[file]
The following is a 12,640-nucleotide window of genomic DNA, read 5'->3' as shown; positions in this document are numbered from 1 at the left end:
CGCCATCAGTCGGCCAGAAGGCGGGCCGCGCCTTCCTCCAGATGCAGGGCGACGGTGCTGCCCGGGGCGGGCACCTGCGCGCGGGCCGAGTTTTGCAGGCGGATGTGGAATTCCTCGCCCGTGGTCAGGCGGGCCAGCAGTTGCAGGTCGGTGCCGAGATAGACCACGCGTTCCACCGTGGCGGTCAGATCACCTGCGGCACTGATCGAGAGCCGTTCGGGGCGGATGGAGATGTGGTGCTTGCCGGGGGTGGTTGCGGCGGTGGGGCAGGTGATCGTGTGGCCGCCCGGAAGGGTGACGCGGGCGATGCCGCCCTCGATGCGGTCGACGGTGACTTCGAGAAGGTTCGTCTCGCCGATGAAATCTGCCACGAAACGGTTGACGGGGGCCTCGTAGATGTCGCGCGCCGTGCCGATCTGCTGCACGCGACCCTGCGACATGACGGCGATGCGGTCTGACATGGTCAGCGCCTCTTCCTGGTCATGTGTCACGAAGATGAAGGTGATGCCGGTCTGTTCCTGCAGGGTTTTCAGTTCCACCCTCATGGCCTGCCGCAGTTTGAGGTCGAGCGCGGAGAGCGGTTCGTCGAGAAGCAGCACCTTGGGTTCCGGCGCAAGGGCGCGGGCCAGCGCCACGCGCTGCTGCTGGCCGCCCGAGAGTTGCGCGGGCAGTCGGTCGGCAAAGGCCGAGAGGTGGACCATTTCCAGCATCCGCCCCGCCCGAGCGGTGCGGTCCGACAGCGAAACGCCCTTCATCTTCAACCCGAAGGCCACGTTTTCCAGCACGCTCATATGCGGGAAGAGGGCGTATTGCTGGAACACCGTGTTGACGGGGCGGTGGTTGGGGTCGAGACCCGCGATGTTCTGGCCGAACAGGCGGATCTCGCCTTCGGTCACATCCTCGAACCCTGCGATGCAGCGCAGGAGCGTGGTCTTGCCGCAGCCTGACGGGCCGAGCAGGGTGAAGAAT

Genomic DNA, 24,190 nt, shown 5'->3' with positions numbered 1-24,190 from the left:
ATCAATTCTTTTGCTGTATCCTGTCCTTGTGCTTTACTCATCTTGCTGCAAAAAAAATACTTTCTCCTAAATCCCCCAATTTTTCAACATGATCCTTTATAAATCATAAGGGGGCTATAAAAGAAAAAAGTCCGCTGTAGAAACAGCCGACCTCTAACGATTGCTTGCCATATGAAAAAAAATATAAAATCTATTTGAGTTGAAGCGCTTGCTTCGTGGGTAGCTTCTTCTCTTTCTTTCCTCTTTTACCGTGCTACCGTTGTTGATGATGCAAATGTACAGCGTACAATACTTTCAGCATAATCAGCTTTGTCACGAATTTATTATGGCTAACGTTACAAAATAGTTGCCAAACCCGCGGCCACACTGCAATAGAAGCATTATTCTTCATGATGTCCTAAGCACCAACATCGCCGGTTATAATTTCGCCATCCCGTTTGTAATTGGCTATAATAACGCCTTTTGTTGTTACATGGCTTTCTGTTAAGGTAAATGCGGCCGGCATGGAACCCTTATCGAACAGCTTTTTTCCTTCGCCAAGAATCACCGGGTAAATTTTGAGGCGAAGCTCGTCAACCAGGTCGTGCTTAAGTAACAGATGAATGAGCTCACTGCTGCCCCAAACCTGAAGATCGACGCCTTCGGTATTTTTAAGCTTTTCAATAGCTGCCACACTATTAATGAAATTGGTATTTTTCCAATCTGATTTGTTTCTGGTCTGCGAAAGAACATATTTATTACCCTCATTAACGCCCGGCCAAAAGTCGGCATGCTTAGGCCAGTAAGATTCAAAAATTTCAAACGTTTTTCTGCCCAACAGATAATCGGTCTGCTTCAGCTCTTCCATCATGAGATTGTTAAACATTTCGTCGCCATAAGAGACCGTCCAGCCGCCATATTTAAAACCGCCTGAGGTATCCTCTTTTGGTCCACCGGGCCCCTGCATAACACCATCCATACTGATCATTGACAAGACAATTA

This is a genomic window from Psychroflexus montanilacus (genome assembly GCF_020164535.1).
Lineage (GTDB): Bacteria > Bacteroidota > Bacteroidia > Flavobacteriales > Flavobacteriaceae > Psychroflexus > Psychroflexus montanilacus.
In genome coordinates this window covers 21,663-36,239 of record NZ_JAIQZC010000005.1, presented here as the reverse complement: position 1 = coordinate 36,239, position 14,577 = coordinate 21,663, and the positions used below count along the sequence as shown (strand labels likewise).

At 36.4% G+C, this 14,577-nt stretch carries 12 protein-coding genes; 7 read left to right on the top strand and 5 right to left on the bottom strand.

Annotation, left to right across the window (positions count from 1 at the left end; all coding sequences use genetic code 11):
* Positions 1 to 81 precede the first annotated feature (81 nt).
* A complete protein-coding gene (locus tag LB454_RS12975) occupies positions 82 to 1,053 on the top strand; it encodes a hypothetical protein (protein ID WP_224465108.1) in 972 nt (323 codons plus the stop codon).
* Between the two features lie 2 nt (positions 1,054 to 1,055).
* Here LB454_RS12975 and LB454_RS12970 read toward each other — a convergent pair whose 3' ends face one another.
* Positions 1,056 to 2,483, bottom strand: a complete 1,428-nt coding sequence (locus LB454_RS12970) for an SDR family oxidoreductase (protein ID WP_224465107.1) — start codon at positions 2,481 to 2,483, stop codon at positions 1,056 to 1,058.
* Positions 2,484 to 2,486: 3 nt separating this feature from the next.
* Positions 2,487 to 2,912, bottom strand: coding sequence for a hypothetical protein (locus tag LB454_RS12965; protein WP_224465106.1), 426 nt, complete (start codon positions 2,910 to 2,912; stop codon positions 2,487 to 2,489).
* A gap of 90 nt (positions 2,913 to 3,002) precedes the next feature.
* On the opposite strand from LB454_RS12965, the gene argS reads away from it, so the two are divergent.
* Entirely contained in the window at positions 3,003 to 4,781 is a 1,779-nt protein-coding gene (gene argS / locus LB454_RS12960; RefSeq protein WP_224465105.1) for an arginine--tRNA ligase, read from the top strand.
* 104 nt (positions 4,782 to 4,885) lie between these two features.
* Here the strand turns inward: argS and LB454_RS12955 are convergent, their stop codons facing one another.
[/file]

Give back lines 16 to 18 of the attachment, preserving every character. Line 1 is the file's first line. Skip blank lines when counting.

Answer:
* Positions 2,487 to 2,912, bottom strand: coding sequence for a hypothetical protein (locus tag LB454_RS12965; protein WP_224465106.1), 426 nt, complete (start codon positions 2,910 to 2,912; stop codon positions 2,487 to 2,489).
* A gap of 90 nt (positions 2,913 to 3,002) precedes the next feature.
* On the opposite strand from LB454_RS12965, the gene argS reads away from it, so the two are divergent.